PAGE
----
On the original site of the Washington Hotel and Studebaker Buddy and Carriage House, this building was constructed in 1906 for the Spratlen-Anderson Mercantile Company.
Spratlen-Anderson was a successful Denver wholesale grocery business that expanded into the building upon its completion and remained there until the company was dissolved in 1923. During the companies prime several seizures were issues to the mercatnile company for issues such as misbranding of cherries and olive oil. These documents can be read online today. When the company dissolved in 1923 the building was sold to the Davis Brothers Drug Company who occupied the building until 1985.
Today is the building has become the Edbrooke Lofts. The building was acquired and convertred to residential lofts at the beginning of Denver’s lower downtown renaissance in 1990. This building was the original loft project in Denver, therefore most of Edbrooke’s lofts are larger than average.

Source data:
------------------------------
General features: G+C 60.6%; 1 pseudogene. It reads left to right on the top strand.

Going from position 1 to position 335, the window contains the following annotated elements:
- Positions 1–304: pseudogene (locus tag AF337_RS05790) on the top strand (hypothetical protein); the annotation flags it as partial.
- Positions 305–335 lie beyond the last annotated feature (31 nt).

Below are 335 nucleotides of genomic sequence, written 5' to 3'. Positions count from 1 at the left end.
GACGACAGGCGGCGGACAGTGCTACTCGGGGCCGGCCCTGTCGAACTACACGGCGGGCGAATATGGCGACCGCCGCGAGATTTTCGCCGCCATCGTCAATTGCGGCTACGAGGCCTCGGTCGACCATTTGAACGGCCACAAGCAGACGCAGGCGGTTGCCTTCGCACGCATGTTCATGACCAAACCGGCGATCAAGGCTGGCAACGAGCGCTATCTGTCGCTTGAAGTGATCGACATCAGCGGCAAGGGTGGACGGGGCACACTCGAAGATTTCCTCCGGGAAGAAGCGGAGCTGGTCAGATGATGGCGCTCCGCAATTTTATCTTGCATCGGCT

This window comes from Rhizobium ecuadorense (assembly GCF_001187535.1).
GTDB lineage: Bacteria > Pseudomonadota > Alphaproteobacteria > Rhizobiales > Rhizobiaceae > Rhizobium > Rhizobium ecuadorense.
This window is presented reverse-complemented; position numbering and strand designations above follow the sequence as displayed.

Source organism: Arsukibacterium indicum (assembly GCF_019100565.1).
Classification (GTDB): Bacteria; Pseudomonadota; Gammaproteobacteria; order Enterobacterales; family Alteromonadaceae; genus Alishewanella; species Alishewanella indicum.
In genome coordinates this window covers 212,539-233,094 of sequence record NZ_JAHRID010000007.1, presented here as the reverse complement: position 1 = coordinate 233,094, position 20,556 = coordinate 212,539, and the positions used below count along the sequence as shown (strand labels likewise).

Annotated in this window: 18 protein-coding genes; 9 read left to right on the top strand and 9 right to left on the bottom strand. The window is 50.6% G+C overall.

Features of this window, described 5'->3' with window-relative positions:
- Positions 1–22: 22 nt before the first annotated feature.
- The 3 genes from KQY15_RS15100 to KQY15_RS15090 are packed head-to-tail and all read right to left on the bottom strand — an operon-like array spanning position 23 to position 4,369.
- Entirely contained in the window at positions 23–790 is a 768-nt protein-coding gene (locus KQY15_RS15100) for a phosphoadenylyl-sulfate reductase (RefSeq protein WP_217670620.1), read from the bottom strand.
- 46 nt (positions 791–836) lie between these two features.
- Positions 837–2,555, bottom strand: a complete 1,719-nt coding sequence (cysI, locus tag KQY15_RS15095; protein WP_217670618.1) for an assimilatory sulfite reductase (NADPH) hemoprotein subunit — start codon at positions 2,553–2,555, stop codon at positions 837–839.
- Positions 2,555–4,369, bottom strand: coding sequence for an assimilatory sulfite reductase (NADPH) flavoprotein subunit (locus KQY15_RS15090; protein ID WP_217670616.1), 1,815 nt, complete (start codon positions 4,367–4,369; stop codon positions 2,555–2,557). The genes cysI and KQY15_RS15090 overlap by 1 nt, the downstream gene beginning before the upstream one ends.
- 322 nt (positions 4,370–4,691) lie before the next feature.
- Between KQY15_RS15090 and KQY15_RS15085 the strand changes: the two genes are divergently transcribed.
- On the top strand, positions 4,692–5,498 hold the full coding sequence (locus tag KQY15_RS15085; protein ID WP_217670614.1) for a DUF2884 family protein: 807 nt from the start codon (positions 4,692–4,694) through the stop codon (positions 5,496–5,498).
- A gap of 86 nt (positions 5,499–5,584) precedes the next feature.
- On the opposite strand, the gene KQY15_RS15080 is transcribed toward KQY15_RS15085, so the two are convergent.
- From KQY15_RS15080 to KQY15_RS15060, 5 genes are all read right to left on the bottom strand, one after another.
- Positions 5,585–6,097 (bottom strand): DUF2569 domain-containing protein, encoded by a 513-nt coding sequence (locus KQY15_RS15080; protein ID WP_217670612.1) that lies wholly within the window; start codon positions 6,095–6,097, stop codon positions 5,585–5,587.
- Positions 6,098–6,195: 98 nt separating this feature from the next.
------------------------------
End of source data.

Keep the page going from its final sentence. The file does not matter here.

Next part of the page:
Frank Edbrooke designed the original structure and a two-story addition that was built in 1919. Edbrooke moved to Denver and became a very successful architect, he grew to be the city’s premier architect. Edbrooke designed every type of building from institutional to domestic architecture. He introduced new styles and techniques for building design into Denver. Edbrooke’s work ranges from the Romanesque style seen in his design of The Brown Palace to his own Queen Anne inspired residence at 931 East 17th St.
Edbrooke became a founding member of the Colorado AIA and the final architect for the Colorado State Capitol.
Edbrooke finished the Spratlen-Anderson Building towards the end of his career and the building design reveals his transition to a simpler, more sober and refined style. Edbrooke is especially noted for his design of the Brown Palace Hotel, the Navarre, the Masonic Temple, the Oxford Hotel and the Denver Dry Building.